I’d Like to Have an Argument, Please

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I recently tweeted the link to an article I found interesting. One of my followers shot back, however, this furious riposte: “This is a stupid article. In fact, that whole publication has gone badly downhill under its new editor. I have no idea why you’d want to bring attention to such a worthless bit of fake news…,” et cetera, et cetera.

He took up his full tweet character count, in fact…without accomplishing anything other than registering his outrage.

It made me wonder, though: Who cares? Who should? Who could possibly benefit from reading someone popping off like that?

Some people, yes, might be deeply impressed by the mere opinion of a celebrity or authority. “Ryan Gosling hates Levi’s jeans!” Oh, okay: I won’t wear those anymore. “John Piper says that women probably shouldn’t become police officers.” Very well. I’ll remember that when I’m next pulled over by a female cop and I shall politely, but firmly, refuse to accept the ticket.

(For the record, I like Levi’s. Always have. And I have found it prudent to comply with all police officers, male or female.)

Normally, however, merely signaling one’s opinion does no one else any actual good. Worse, it seems to grant them tacit permission to engage in the same irritating pointlessness.

In fact, all this opining just makes things worse. You don’t like what someone wrote and it upset you? Shouting your reaction is infantile (mere stimulus-and-response) and, worse, destructive. “You hurt my feelings? Well, I’ll hurt yours.” And on and on the venomous circle of vengeance spins and spits, spattering everyone involved. Ugly business.

What we need instead is argument: inference from evidence to clear conclusions. Or, in a more right-brained approach, the setting-out of a compelling alternative.

Either operation benefits the reader: new information (or old information intriguingly marshalled) and new insight (or old insight happily recovered) leading to new knowledge and wisdom (or old knowledge and wisdom blessedly regained).

Monty Python’s classic sketch is, like much of the Python oeuvre, prescient in its anticipation of ever-deepening social pathologies. The nightmarish sketch seems to anticipate with startling accuracy the actual experience of social media in all its consuming and yet useless discourse.

The Bible, too, has a hundred pertinent things to say on this score, but let’s consider one: “Let no unwholesome word proceed from your mouth, but only such a word as is good for edification according to the need of the moment, so that it will give grace to those who hear” (Ephesians 4:29).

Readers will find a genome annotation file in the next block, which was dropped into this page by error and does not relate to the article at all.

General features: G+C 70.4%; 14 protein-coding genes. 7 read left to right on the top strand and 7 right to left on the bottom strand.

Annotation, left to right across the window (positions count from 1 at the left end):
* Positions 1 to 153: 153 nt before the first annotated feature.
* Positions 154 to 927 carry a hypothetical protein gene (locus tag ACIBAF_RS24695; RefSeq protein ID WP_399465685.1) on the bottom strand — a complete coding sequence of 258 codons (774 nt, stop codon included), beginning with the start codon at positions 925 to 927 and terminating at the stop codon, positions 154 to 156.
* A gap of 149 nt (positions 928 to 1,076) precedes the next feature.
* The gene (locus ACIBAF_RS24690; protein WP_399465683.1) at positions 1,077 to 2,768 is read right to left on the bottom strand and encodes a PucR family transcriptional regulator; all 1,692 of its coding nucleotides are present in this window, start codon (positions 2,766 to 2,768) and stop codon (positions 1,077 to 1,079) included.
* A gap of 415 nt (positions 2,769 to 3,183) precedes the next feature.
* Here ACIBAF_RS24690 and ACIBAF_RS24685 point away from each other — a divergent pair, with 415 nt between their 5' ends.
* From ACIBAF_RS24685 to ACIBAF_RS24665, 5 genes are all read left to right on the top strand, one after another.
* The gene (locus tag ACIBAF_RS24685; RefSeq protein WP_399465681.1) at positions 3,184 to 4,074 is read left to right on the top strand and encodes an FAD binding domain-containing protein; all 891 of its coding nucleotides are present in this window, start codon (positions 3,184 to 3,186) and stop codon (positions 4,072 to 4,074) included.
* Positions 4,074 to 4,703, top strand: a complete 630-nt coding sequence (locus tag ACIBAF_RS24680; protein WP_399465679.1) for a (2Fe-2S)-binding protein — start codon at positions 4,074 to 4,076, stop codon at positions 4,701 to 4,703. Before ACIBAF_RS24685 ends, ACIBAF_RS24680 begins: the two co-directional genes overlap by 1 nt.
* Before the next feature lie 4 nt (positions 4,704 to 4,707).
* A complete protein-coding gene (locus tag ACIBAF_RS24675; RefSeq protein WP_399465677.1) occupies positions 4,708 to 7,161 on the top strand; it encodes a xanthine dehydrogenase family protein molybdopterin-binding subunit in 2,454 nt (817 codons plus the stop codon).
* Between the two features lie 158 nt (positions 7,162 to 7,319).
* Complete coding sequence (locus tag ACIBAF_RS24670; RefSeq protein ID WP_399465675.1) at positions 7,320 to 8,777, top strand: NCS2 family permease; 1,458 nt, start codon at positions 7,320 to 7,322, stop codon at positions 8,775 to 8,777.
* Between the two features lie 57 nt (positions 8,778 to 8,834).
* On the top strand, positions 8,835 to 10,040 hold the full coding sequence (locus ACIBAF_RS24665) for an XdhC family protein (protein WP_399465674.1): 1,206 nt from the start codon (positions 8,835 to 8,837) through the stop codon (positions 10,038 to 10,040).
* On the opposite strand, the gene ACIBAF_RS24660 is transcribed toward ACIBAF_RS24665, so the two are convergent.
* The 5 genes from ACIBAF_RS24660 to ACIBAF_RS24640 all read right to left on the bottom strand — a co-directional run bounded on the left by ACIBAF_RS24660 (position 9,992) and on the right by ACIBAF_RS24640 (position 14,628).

The original Greek for “unwholesome” makes this verse challenging indeed: It literally means “not good” or “worthless,” thus ruthlessly dividing all of our speech according to a binary judgment: each word that escapes from us is either helpful or…not. Each utterance either helps to mend and build the world—that’s what “edification” means—or it doesn’t.

Indeed, the usage of the key word “grace” in this verse is quite close to its root meaning of “gift” here (charis), and thus we are confronted by a truly daunting imperative: All our speech, every single thing we say or write, is to “give a gift to those who hear.”

Many pundits have rued the widespread lack of courtesy on social media. Here, then, is a fundamental mode of courtesy that could revolutionize our participation in, and experience of, social media: Resist the impulse to just sound off and make an argument or offer an alternative.

Take the time to give your readers a gift: some novel information, another interpretation of the facts, or a new framework in which to see the issue.

And before you post anything, especially if you’re agitated and feeling that old, nasty pressure to spew and injure in self-righteous wrath, take a breath and ask yourself:

Is this a truly good word?

Is it constructive, literally building something good that wasn’t there before?

Is it a gift to those who read it?

If not, then hit that “delete” key and be glad you’re not going to spend the next hour bickering with other trolls who like nothing better than a fruitless fight.

If so, then please do “send” it our way, and we’ll be thankful you did. Who isn’t grateful for a sincerely offered gift?

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John G. Stackhouse, Jr., PhD, serves as the Samuel J. Mikolaski Professor of Religious Studies at Crandall University in Moncton, New Brunswick. A graduate of Queen’s University, Wheaton Graduate School, and the University of Chicago, he was formerly Professor of Religion at the University of Manitoba and held the Sangwoo Youtong Chee Chair of Theology and Culture at Regent College, Vancouver. He has given interviews to ABC, NBC, CBC, CTV, and Global TV as well as to CBC Radio from coast to coast. His work has been featured in The New York Times, The Washington Post, The Times Literary Supplement, The Globe and Mail, the National Post, The Atlantic, Time, and Maclean’s. Author of over 800 articles, book chapters, and reviews, his tenth book has been released this year: “Why You’re Here: Ethics for the Real World” (Oxford University Press).